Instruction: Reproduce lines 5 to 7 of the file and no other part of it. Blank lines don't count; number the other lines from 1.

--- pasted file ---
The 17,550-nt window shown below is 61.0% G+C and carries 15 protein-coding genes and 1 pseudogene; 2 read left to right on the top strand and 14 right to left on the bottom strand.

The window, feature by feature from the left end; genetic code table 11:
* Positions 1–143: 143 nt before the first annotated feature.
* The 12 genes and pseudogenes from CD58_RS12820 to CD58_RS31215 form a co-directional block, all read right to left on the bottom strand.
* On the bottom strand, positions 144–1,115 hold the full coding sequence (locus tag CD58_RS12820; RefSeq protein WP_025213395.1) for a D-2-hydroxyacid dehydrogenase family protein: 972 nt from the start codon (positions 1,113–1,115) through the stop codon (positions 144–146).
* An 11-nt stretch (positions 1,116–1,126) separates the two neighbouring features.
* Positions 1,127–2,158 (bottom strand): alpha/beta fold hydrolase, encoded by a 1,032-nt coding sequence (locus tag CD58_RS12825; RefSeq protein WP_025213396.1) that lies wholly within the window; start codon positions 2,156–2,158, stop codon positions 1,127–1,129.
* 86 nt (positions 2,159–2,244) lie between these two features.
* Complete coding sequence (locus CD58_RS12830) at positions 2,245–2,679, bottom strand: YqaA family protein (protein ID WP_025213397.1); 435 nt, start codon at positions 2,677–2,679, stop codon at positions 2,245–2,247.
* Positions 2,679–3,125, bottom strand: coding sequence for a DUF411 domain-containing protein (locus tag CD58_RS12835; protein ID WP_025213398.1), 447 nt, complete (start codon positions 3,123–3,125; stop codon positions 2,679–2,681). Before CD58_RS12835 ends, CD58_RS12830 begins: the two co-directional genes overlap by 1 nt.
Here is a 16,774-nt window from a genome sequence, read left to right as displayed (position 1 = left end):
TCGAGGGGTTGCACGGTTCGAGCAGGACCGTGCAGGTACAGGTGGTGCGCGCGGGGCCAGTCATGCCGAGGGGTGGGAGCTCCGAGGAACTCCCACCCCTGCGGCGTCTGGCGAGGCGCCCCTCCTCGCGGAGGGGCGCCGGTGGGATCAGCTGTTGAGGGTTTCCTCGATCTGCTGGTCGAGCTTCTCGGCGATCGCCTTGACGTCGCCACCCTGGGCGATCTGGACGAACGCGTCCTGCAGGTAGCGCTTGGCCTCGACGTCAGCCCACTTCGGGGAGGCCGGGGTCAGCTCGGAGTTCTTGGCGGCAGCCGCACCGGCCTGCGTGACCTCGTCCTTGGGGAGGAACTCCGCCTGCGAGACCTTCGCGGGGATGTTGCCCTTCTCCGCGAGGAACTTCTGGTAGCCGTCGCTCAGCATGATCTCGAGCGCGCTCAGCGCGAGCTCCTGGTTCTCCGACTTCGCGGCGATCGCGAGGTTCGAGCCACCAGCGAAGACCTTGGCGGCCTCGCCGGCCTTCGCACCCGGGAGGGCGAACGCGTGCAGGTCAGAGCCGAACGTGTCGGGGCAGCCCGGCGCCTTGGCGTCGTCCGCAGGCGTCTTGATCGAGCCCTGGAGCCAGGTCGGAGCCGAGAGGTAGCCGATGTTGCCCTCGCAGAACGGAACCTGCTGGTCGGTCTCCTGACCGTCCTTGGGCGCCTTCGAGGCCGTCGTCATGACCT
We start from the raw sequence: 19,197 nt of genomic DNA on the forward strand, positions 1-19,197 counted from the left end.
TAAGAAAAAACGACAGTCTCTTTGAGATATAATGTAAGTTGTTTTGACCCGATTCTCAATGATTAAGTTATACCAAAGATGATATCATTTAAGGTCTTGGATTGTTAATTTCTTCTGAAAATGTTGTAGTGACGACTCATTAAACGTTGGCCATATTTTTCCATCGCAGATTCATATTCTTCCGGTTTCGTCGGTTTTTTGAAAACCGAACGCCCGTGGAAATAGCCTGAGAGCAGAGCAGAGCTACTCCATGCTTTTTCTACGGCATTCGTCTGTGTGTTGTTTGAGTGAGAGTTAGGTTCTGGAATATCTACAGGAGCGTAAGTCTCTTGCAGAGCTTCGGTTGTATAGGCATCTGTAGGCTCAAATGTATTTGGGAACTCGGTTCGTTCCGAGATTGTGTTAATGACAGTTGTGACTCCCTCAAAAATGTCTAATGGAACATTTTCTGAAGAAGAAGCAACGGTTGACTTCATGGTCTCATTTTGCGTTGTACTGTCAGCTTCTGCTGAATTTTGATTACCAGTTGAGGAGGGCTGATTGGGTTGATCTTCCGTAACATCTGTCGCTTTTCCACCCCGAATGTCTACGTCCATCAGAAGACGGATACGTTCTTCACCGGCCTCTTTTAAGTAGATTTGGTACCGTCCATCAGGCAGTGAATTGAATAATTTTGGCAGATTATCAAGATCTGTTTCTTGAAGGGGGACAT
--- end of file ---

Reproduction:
* On the bottom strand, positions 144–1,115 hold the full coding sequence (locus tag CD58_RS12820; RefSeq protein WP_025213395.1) for a D-2-hydroxyacid dehydrogenase family protein: 972 nt from the start codon (positions 1,113–1,115) through the stop codon (positions 144–146).
* An 11-nt stretch (positions 1,116–1,126) separates the two neighbouring features.
* Positions 1,127–2,158 (bottom strand): alpha/beta fold hydrolase, encoded by a 1,032-nt coding sequence (locus tag CD58_RS12825; RefSeq protein WP_025213396.1) that lies wholly within the window; start codon positions 2,156–2,158, stop codon positions 1,127–1,129.